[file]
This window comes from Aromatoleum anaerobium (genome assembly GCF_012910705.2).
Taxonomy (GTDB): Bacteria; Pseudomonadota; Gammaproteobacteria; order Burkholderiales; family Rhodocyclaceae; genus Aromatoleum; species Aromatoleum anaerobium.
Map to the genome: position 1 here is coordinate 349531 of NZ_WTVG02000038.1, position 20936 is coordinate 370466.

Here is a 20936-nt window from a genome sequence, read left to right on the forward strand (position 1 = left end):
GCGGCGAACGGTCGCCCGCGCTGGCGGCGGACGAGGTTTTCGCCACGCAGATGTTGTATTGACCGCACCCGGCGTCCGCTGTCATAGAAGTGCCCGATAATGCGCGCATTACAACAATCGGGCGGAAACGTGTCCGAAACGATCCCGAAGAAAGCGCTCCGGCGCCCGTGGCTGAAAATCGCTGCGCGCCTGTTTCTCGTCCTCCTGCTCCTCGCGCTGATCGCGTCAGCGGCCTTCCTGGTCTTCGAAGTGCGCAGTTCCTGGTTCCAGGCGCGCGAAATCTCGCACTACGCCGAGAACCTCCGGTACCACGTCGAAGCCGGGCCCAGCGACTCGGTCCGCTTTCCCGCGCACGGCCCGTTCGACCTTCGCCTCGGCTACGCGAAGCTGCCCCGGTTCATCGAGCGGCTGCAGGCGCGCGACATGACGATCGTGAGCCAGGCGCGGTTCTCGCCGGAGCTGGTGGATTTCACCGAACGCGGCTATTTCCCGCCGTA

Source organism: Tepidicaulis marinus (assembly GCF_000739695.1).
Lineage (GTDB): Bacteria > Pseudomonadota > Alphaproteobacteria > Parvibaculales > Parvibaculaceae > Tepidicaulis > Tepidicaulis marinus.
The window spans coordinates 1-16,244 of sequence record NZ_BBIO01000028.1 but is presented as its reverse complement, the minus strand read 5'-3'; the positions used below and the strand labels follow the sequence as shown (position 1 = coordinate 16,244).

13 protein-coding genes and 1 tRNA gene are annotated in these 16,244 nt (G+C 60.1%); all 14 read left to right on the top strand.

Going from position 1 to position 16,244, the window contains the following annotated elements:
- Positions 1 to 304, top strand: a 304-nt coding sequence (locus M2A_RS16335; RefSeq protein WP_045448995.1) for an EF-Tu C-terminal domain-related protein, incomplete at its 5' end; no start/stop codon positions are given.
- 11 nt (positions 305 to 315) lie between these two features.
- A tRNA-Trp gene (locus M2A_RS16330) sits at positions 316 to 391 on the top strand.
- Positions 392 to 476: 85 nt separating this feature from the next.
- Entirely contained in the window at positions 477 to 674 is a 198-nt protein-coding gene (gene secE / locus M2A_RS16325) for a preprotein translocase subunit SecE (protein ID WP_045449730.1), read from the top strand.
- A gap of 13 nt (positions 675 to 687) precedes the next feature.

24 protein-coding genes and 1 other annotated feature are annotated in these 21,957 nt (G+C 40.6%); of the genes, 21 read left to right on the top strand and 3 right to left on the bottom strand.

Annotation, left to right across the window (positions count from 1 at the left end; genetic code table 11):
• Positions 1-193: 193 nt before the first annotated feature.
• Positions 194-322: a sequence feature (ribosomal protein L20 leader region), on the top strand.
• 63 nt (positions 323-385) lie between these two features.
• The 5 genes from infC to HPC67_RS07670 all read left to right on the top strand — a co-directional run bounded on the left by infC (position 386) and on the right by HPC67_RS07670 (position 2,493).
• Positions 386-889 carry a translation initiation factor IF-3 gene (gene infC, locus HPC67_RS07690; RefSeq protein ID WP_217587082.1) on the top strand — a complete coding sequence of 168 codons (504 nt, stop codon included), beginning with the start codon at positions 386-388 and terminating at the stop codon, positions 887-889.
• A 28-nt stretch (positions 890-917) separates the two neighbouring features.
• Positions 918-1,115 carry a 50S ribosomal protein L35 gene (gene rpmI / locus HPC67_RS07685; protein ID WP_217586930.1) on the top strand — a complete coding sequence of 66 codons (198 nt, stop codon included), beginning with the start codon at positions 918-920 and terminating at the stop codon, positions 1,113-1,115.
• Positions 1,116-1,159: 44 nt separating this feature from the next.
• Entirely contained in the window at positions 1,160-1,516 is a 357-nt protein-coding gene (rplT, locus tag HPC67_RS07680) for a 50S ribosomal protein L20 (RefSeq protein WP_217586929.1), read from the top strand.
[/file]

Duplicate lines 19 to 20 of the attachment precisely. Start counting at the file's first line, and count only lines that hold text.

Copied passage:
• Positions 1-193: 193 nt before the first annotated feature.
• Positions 194-322: a sequence feature (ribosomal protein L20 leader region), on the top strand.